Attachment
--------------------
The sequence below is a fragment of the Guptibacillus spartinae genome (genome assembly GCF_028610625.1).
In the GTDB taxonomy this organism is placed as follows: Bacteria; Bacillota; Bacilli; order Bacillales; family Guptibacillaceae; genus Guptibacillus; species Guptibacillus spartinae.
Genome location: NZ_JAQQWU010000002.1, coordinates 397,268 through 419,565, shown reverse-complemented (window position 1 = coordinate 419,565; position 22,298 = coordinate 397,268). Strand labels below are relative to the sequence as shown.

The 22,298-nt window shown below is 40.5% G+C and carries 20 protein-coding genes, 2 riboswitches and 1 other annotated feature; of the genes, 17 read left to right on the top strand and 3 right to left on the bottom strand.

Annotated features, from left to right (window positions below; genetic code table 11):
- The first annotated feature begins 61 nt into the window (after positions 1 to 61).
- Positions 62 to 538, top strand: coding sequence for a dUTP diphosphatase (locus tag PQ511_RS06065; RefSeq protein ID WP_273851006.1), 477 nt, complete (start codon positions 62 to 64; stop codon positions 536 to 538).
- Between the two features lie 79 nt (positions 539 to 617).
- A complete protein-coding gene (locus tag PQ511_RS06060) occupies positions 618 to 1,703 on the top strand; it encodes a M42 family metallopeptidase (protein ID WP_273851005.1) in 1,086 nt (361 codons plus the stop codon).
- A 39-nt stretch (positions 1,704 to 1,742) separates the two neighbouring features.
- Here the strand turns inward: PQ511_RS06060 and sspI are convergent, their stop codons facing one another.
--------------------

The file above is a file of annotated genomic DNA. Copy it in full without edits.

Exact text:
The sequence below is a fragment of the Guptibacillus spartinae genome (genome assembly GCF_028610625.1).
In the GTDB taxonomy this organism is placed as follows: Bacteria; Bacillota; Bacilli; order Bacillales; family Guptibacillaceae; genus Guptibacillus; species Guptibacillus spartinae.
Genome location: NZ_JAQQWU010000002.1, coordinates 397,268 through 419,565, shown reverse-complemented (window position 1 = coordinate 419,565; position 22,298 = coordinate 397,268). Strand labels below are relative to the sequence as shown.

The 22,298-nt window shown below is 40.5% G+C and carries 20 protein-coding genes, 2 riboswitches and 1 other annotated feature; of the genes, 17 read left to right on the top strand and 3 right to left on the bottom strand.

Annotated features, from left to right (window positions below; genetic code table 11):
- The first annotated feature begins 61 nt into the window (after positions 1 to 61).
- Positions 62 to 538, top strand: coding sequence for a dUTP diphosphatase (locus tag PQ511_RS06065; RefSeq protein ID WP_273851006.1), 477 nt, complete (start codon positions 62 to 64; stop codon positions 536 to 538).
- Between the two features lie 79 nt (positions 539 to 617).
- A complete protein-coding gene (locus tag PQ511_RS06060) occupies positions 618 to 1,703 on the top strand; it encodes a M42 family metallopeptidase (protein ID WP_273851005.1) in 1,086 nt (361 codons plus the stop codon).
- A 39-nt stretch (positions 1,704 to 1,742) separates the two neighbouring features.
- Here the strand turns inward: PQ511_RS06060 and sspI are convergent, their stop codons facing one another.